Statistical Robust Design: An Industrial Perspective

Statistical Robust Design: An Industrial Perspective

By: Magnus Arner (author)Hardback

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Description

A UNIQUELY PRACTICAL APPROACH TO ROBUST DESIGN FROM A STATISTICAL AND ENGINEERING PERSPECTIVE Variation in environment, usage conditions, and the manufacturing process has long presented a challenge in product engineering, and reducing variation is universally recognized as a key to improving reliability and productivity. One key and cost-effective way to achieve this is by robust design making the product as insensitive as possible to variation. With Design for Six Sigma training programs primarily in mind, the author of this book offers practical examples that will help to guide product engineers through every stage of experimental design: formulating problems, planning experiments, and analysing data. He discusses both physical and virtual techniques, and includes numerous exercises and solutions that make the book an ideal resource for teaching or self-study. Presents a practical approach to robust design through design of experiments. Offers a balance between statistical and industrial aspects of robust design. Includes practical exercises, making the book useful for teaching. Covers both physical and virtual approaches to robust design. Supported by an accompanying website (www.wiley/com/go/robust) featuring MATLAB(R) scripts and solutions to exercises. Written by an experienced industrial design practitioner. This book s state of the art perspective will be of benefit to practitioners of robust design in industry, consultants providing training in Design for Six Sigma, and quality engineers. It will also be a valuable resource for specialized university courses in statistics or quality engineering.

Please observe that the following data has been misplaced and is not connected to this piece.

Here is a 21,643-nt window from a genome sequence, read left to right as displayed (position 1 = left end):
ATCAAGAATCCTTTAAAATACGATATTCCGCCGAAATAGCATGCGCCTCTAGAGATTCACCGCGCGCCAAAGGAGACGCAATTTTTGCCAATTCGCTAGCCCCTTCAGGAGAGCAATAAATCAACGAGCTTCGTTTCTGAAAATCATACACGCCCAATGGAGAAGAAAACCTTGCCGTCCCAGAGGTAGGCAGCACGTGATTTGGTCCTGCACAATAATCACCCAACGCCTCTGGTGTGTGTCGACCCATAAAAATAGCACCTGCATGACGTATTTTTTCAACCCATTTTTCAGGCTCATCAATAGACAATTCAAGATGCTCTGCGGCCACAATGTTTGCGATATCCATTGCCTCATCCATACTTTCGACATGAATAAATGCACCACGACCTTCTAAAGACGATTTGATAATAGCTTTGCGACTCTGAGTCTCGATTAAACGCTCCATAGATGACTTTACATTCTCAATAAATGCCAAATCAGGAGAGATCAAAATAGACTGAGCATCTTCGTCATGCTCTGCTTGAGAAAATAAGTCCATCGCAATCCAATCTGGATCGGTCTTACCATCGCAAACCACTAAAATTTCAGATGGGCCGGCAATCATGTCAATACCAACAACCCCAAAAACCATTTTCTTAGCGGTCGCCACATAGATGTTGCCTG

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About Author

Magnus Arner, Tetra Pak Packaging Solutions, Sweden

Contents